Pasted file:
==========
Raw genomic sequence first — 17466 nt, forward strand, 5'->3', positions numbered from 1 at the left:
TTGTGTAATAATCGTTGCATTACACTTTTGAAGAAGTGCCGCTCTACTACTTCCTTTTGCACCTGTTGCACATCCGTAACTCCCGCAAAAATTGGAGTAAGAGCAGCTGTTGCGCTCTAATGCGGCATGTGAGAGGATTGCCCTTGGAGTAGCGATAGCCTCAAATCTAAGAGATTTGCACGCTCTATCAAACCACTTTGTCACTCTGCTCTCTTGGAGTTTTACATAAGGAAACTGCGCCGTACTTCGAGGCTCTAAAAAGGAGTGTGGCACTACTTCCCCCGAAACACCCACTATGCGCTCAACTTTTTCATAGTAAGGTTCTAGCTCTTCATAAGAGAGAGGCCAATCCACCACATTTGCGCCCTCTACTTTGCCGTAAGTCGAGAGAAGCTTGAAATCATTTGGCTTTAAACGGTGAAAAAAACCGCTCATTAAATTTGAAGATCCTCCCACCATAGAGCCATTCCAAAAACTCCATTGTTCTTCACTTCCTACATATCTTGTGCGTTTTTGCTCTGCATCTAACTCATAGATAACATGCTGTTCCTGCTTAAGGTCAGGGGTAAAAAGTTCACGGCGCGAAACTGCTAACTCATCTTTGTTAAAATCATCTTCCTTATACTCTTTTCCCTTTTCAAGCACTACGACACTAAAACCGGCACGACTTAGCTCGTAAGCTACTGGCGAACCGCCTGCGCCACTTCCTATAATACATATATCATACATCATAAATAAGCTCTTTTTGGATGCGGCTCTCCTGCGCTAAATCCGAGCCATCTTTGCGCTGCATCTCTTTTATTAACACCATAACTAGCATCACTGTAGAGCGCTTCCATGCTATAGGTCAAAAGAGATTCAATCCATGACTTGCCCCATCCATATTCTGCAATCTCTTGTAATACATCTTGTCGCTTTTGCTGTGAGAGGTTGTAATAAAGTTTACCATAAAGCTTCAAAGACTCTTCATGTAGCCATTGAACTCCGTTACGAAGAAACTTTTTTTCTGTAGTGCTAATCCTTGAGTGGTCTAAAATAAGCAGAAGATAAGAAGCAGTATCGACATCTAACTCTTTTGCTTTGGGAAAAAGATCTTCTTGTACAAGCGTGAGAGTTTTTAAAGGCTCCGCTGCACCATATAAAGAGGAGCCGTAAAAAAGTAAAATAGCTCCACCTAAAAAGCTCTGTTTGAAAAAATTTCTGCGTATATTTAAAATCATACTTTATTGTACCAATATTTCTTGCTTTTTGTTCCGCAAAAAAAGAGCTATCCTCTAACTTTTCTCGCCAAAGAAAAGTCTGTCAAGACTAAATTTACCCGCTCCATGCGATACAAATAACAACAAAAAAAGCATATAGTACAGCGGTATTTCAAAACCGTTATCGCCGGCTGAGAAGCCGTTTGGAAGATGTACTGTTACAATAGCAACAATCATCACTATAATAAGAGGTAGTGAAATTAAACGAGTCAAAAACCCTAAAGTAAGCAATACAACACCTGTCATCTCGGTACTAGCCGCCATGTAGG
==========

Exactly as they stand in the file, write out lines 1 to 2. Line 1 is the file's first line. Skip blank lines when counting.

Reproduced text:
Raw genomic sequence first — 17466 nt, forward strand, 5'->3', positions numbered from 1 at the left:
TTGTGTAATAATCGTTGCATTACACTTTTGAAGAAGTGCCGCTCTACTACTTCCTTTTGCACCTGTTGCACATCCGTAACTCCCGCAAAAATTGGAGTAAGAGCAGCTGTTGCGCTCTAATGCGGCATGTGAGAGGATTGCCCTTGGAGTAGCGATAGCCTCAAATCTAAGAGATTTGCACGCTCTATCAAACCACTTTGTCACTCTGCTCTCTTGGAGTTTTACATAAGGAAACTGCGCCGTACTTCGAGGCTCTAAAAAGGAGTGTGGCACTACTTCCCCCGAAACACCCACTATGCGCTCAACTTTTTCATAGTAAGGTTCTAGCTCTTCATAAGAGAGAGGCCAATCCACCACATTTGCGCCCTCTACTTTGCCGTAAGTCGAGAGAAGCTTGAAATCATTTGGCTTTAAACGGTGAAAAAAACCGCTCATTAAATTTGAAGATCCTCCCACCATAGAGCCATTCCAAAAACTCCATTGTTCTTCACTTCCTACATATCTTGTGCGTTTTTGCTCTGCATCTAACTCATAGATAACATGCTGTTCCTGCTTAAGGTCAGGGGTAAAAAGTTCACGGCGCGAAACTGCTAACTCATCTTTGTTAAAATCATCTTCCTTATACTCTTTTCCCTTTTCAAGCACTACGACACTAAAACCGGCACGACTTAGCTCGTAAGCTACTGGCGAACCGCCTGCGCCACTTCCTATAATACATATATCATACATCATAAATAAGCTCTTTTTGGATGCGGCTCTCCTGCGCTAAATCCGAGCCATCTTTGCGCTGCATCTCTTTTATTAACACCATAACTAGCATCACTGTAGAGCGCTTCCATGCTATAGGTCAAAAGAGATTCAATCCATGACTTGCCCCATCCATATTCTGCAATCTCTTGTAATACATCTTGTCGCTTTTGCTGTGAGAGGTTGTAATAAAGTTTACCATAAAGCTTCAAAGACTCTTCATGTAGCCATTGAACTCCGTTACGAAGAAACTTTTTTTCTGTAGTGCTAATCCTTGAGTGGTCTAAAATAAGCAGAAGATAAGAAGCAGTATCGACATCTAACTCTTTTGCTTTGGGAAAAAGATCTTCTTGTACAAGCGTGAGAGTTTTTAAAGGCTCCGCTGCACCATATAAAGAGGAGCCGTAAAAAAGTAAAATAGCTCCACCTAAAAAGCTCTGTTTGAAAAAATTTCTGCGTATATTTAAAATCATACTTTATTGTACCAATATTTCTTGCTTTTTGTTCCGCAAAAAAAGAGCTATCCTCTAACTTTTCTCGCCAAAGAAAAGTCTGTCAAGACTAAATTTACCCGCTCCATGCGATACAAATAACAACAAAAAAAGCATATAGTACAGCGGTATTTCAAAACCGTTATCGCCGGCTGAGAAGCCGTTTGGAAGATGTACTGTTACAATAGCAACAATCATCACTATAATAAGAGGTAGTGAAATTAAACGAGTCAAAAACCCTAAAGTAAGCAATACAACACCTGTCATCTCGGTACTAGCCGCCATGTAGG